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There are 11 subspecies associated with the North American Racer (C. constrictor) and, with the exception of the high mountains and the arid southwest, they are widely distributed across the United States. The Eastern Yellow-bellied Racer (C. c. flaviventris) ranges from the Great Plains of Montana and North Dakota south to New Mexico and Texas. In Wyoming they are found east of the Continental Divide below 6,500 feet, residing in the prairie and foothills life zones of eastern counties and within the Big Horn Basin. They inhabit regions of the riparian, woodland, sagebrush, and grassland communities that contain a combination of open areas and good cover—usually in the vicinity of water.
As their common name implies, they are fast and agile snakes; however, contrary to the implication of their scientific name, they do not kill by constriction. As active predators, they hunt with their neck and head raised high above the ground to provide a better view of their surroundings, and they vigorously chase down their prey and bite and kill it or consume the food alive. They are diurnal, active from late April through September, and feed on grasshoppers and crickets and other tasty treats such as insects, frogs, other snakes, eggs, and an occasional small mammal. They are often aggressive, exhibit threatening postures or chasing behavior, and will bite repeatedly when handled.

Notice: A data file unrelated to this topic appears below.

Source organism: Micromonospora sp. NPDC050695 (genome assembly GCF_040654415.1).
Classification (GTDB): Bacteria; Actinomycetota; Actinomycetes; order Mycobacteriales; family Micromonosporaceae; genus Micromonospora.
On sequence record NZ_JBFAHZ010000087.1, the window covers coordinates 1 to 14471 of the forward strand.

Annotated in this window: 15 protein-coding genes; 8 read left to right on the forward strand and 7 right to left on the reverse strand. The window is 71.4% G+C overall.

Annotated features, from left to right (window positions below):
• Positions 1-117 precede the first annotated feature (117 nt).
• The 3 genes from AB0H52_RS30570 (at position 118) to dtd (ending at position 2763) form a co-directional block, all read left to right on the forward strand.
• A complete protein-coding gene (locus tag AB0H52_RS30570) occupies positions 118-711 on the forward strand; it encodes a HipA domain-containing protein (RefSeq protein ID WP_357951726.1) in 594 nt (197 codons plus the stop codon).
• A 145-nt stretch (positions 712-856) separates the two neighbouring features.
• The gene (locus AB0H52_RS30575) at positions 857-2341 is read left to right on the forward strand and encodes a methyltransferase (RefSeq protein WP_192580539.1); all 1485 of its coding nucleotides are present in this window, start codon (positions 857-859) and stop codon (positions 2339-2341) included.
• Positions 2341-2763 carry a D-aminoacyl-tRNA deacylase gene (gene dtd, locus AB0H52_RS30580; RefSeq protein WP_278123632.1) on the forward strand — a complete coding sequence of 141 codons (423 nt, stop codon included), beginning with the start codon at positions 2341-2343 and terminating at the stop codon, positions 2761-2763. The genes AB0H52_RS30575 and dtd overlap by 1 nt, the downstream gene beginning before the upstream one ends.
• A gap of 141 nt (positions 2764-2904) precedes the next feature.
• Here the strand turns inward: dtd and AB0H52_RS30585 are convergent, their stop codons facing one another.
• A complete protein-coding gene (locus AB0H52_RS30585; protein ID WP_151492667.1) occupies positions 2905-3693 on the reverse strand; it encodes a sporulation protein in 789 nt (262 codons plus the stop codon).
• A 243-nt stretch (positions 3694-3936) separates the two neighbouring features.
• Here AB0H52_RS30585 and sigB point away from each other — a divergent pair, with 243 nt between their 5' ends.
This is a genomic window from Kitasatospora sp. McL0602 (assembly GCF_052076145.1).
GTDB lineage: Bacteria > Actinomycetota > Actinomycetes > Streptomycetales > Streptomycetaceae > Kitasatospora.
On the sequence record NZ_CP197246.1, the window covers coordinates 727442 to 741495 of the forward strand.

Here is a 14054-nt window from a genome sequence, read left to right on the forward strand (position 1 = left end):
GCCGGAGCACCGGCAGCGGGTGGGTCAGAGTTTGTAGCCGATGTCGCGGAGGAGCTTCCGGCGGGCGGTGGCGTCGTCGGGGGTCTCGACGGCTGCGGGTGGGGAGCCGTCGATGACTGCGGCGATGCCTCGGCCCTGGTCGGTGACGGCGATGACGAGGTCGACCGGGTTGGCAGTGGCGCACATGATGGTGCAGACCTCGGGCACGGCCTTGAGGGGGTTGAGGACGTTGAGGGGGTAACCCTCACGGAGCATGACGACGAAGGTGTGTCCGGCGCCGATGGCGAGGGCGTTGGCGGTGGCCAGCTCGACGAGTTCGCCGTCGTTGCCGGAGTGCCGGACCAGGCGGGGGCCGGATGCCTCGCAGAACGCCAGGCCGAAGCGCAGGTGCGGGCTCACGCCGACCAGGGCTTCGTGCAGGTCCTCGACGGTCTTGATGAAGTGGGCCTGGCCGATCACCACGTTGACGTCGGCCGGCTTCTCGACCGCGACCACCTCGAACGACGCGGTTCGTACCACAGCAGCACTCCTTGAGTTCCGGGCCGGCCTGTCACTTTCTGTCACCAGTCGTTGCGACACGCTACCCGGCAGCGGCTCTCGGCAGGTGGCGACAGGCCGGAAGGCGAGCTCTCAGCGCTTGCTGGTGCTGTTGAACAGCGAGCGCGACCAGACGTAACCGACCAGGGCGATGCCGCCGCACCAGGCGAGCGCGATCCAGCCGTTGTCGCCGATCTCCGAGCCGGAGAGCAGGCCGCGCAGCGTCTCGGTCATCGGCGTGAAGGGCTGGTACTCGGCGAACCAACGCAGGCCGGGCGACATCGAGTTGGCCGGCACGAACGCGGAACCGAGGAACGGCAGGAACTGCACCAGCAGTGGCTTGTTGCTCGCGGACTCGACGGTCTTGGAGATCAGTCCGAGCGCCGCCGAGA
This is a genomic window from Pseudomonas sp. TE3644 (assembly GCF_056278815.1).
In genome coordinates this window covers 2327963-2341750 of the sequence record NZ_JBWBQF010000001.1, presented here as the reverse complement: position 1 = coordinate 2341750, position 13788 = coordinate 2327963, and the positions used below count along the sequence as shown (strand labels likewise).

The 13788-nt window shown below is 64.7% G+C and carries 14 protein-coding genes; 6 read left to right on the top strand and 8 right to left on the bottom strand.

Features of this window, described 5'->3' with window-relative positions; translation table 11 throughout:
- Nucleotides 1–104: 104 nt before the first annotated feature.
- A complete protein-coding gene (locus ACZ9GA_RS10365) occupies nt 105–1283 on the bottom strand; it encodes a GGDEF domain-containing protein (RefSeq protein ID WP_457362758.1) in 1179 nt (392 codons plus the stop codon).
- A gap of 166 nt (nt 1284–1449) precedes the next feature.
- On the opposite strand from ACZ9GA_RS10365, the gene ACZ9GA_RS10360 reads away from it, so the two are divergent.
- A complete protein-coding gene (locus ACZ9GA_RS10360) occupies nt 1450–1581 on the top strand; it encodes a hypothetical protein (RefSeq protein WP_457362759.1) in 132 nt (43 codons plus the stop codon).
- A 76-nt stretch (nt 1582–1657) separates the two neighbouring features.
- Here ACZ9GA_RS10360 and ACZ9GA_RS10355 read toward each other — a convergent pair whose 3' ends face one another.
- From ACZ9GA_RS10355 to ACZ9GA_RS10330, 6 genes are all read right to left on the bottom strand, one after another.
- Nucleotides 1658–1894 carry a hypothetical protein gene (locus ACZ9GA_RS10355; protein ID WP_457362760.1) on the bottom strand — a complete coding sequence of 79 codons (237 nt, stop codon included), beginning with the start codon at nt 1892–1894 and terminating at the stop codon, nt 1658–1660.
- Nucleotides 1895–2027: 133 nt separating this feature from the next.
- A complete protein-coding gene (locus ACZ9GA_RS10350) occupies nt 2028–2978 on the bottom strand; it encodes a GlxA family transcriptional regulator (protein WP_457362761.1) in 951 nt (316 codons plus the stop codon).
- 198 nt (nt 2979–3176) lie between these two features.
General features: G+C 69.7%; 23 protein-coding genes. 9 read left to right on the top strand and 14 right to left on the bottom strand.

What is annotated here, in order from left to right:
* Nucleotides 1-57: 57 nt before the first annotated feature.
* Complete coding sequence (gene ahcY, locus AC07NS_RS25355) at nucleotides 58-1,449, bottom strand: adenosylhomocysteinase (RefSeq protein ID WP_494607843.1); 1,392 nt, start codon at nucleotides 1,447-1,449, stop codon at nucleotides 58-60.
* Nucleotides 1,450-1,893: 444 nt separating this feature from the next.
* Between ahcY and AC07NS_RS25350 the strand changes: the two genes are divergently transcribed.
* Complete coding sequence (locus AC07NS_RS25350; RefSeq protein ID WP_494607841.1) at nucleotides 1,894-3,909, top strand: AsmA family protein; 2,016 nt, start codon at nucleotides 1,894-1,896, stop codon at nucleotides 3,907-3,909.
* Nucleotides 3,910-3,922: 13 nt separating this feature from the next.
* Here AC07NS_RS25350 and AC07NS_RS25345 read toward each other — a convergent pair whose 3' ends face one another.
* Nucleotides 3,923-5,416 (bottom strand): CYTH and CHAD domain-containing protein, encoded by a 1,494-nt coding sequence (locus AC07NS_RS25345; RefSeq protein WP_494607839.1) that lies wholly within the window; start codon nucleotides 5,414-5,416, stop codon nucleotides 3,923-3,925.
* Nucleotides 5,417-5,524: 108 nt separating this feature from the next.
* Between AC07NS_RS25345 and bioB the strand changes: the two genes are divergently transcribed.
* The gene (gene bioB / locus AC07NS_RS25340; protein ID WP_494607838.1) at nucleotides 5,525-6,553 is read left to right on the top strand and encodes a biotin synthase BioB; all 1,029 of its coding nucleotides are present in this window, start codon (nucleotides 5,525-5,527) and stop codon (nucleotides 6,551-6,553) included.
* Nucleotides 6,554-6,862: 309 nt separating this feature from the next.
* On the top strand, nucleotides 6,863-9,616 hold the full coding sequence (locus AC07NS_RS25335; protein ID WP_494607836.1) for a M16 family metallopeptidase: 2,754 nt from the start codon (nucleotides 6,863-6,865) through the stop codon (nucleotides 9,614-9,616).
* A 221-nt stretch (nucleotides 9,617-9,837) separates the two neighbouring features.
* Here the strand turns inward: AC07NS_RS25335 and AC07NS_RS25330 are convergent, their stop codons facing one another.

It is a medium sized snake, 2-3 or more feet long (TL) with a slender body and large eyes. Its dorsal surface has smooth scales that are large, oval or irregular shaped, and may or may not be overlapping. The anal plate is divided. Adults have a plain background that is a uniform bluish or grayish green. Juveniles have a broken pattern of many dark blotches, each separated by a pale band, laid down against an olive background; this pattern is lost as juveniles mature during their second year and reach lengths of 20 inches or more. The juvenile coloration is somewhat reminiscent of the adult pattern of the Bullsnake and Great Basin Gopher Snake. The belly is of course yellow.
Mating begins soon after the snakes emerge from their winter dens and after they have had a chance to lie around for a bit basking in the sun. These communal dens may contain large numbers of racers in addition to an assortment of other species such as garter snakes and rattlesnakes. Males are also known to follow the pheromone sent trails left by females. The eggs are laid in clutches of 10-15 and buried in underground cavities and burrows—these too are often communal and may house the reproductive efforts of many females. Hatching requires and incubation period of 40-60 days and young of the year begin showing up in August. Sexual maturity is reached in the 3rd year.